Electronic Thesis and Dissertation Repository


Master of Arts




Leschied, Alan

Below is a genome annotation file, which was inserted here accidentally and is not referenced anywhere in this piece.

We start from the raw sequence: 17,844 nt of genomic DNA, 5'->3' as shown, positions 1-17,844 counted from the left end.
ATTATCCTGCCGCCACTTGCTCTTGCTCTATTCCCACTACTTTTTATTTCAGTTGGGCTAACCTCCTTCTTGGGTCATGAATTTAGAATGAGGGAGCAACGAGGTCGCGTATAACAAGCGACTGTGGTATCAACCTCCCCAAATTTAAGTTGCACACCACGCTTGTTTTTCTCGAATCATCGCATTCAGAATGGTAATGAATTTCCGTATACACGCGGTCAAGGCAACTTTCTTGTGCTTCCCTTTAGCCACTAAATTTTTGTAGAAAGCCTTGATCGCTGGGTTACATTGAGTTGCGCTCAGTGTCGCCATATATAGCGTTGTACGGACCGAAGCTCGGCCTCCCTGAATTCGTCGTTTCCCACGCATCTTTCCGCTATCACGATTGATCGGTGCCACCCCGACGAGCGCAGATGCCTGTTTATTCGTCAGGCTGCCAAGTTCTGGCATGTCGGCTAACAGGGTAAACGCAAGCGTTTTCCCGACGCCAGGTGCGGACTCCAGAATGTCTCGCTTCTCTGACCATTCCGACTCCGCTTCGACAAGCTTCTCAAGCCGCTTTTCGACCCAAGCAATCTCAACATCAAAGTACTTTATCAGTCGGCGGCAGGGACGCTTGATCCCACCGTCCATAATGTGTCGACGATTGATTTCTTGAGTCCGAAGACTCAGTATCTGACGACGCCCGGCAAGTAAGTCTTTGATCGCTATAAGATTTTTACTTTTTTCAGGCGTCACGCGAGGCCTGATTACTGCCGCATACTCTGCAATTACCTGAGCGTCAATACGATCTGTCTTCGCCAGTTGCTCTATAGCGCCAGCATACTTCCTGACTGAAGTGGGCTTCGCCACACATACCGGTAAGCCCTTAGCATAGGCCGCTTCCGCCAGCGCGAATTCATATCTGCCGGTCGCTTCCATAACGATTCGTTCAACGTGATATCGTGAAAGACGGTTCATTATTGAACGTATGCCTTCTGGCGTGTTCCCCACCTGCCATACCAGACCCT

Developmental trauma remains a significant problem as several domains of impairment in children and youth exposed to trauma are affected. The momentum of research is currently focused on the consequences of developmental trauma reflected in disruptions in cognitive, neurological and psychological development which places children and youth at an elevated risk in developing maladaptive coping behaviours. Children and youth who report a history of trauma are typically more likely to engage in non-suicidal self-injury (NSSI) and suicidal self-injury (SSI). This research explores whether social support and cognitive and executive functioning moderate the relationship between developmental trauma history and involvement in NSSI and NSSI+SSI in clinically-referred children and youth. Data was drawn from 10 mental health care agencies across Ontario where there was the capacity to complete an interRAI ChYMH assessment. Data includes 8349 participants between 7-18 years of age with multifaceted health histories. Results indicate that the following predictor variables as a set differentiated between children and youth who engage in NSSI and NSSI+SSI from those who do not engage: sexual or physical abuse, witnessing domestic violence, female gender, and older age. Results revealed that cumulative trauma, male gender, and older age predicted engagement in NSSI and NSSI+SSI. Higher levels of social support and cognitive and executive functioning appeared to function as protective factors for some types of abuse and not others, thus moderating the direct association between developmental trauma and self-injurious behaviours. Findings from this study hold implications for clinicians in assessing child and youth protective factors, developing targeted intervention and prevention strategies for self-harming behaviour, and could improve the consistency and continuity of care of the mental health needs of children and youth.